"A little surreal" is how the new district attorney for the 22nd Judicial District described his first day in office.
Surrounded by boxes and a jumbled mess of drawers filled to the top with papers left by the previous administration, incoming DA Will Furse admitted on Tuesday he will need some time to catch up to his new responsibilities.
He said there was a clear lack of organization in the previous administration, so it will take a few months to get everything in order.
"I have been thinking about this day for so long," he said. "It's a little surreal that I am sitting in this office after so long." He also called it anticlimactic after the slim win in the Republican primary.
A big change will be coming. Furse is working on digitizing all court documents, so the only thing a prosecutor will need to bring to court is a laptop computer. Furse has been working with information technology professionals and the Colorado District Attorney Council on implementing new procedures.
"This office has been so reliant on paper, so it will be a dramatic shift," he said. "It will be less work in the long term. Cases will begin on their computer screens."
Another change Furse will implement is the use of grand juries, where members of the public decide whether there is enough evidence for a defendant to go to trial.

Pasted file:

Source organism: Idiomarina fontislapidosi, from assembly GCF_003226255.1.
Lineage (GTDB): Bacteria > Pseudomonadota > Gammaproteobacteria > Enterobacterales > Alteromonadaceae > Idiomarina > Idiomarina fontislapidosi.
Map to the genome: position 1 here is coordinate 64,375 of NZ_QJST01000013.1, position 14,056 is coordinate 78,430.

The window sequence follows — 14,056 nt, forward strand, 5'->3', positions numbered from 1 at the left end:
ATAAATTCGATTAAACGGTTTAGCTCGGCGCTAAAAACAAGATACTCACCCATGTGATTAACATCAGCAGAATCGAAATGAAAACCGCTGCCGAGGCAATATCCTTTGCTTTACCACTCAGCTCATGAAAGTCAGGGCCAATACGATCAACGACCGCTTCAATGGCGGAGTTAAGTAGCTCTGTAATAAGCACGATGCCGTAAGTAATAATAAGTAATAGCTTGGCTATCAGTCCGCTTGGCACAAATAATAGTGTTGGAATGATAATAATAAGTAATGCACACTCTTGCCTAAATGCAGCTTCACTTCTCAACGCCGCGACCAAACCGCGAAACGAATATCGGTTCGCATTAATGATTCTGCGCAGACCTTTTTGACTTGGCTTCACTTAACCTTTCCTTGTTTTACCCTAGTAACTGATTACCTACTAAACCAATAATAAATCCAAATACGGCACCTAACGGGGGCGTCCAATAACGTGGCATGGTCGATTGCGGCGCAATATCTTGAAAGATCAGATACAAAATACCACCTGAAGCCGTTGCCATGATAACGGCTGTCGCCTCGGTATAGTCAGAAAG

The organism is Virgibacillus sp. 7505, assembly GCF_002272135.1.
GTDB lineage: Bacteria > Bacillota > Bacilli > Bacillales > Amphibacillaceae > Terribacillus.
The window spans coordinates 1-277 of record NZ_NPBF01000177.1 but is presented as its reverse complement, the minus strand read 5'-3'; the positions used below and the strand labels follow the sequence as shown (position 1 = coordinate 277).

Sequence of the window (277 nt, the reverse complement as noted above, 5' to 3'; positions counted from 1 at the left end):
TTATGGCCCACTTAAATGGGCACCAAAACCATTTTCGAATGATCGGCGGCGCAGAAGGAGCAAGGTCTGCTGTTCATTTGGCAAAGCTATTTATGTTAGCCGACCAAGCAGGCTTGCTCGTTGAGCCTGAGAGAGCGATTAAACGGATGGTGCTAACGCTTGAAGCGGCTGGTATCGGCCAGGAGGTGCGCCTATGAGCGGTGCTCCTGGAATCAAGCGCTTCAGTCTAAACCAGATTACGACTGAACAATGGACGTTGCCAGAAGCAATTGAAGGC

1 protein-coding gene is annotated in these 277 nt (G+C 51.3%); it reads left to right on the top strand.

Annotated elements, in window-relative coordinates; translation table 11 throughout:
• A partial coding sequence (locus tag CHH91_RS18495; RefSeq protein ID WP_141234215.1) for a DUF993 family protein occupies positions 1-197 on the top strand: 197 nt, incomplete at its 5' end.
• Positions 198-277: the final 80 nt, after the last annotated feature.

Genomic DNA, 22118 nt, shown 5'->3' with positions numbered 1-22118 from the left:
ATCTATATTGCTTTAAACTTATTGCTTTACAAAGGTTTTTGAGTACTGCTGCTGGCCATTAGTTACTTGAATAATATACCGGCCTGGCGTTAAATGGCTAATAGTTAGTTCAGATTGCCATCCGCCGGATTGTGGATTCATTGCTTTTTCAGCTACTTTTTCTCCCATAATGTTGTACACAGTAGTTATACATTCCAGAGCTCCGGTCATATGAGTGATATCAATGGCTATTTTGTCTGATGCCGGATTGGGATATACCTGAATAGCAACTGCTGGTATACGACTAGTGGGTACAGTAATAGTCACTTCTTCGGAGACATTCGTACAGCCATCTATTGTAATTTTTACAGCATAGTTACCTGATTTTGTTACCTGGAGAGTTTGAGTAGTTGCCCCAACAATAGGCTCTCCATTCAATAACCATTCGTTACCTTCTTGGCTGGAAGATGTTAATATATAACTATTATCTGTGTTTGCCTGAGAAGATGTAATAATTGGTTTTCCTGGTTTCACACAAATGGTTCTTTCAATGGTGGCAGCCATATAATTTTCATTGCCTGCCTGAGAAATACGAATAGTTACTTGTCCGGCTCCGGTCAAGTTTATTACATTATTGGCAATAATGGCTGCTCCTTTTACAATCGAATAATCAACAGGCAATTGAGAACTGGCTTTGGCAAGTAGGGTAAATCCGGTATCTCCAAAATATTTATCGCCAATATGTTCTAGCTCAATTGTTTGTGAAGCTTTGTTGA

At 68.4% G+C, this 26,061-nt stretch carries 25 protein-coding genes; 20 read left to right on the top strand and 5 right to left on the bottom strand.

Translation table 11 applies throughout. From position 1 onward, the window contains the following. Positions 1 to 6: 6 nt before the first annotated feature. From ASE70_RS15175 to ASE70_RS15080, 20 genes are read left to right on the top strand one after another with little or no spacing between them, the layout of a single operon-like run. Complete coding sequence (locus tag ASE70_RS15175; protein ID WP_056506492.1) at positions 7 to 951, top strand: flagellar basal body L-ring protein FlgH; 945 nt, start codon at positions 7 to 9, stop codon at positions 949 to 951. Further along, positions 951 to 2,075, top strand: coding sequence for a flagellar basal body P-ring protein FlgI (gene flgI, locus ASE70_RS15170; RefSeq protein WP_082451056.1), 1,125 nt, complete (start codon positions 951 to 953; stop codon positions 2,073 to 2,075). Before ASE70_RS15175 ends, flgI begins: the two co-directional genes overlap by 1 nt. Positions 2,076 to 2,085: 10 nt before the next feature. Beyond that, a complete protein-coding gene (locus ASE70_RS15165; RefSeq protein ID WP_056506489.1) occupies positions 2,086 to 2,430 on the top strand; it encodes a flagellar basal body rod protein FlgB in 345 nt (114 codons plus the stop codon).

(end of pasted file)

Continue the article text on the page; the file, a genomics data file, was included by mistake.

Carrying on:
He prefers grand juries to preliminary hearings, where a judge determines if there is sufficient evidence for a trial.
"We will be relying on the judgment of our peers," he said. "I am very excited about that."
Already on Furse's plate are a murder case and an appeal of a murder conviction that was overturned by the trial judge, along with other high-profile cases.
The new DA said he either has already been involved with, or has been made aware of, the status of these cases.
Regarding the Luther Hampson murder case, Ron Edwards from the attorney general's office will continue to assist the district attorney's office with the case. Deputy DA Tom Farrell will be the lead prosecutor.
"That agreement allows the case to proceed without interruption," Furse said.
There will also be a change in the makeup of the staff, with no chief deputy DA.
"For an office of this size I prefer them to work in their areas of expertise," the new DA said.
Furse encourages the public to visit district court to see how the process works and judge for themselves the work of the new DA and his staff.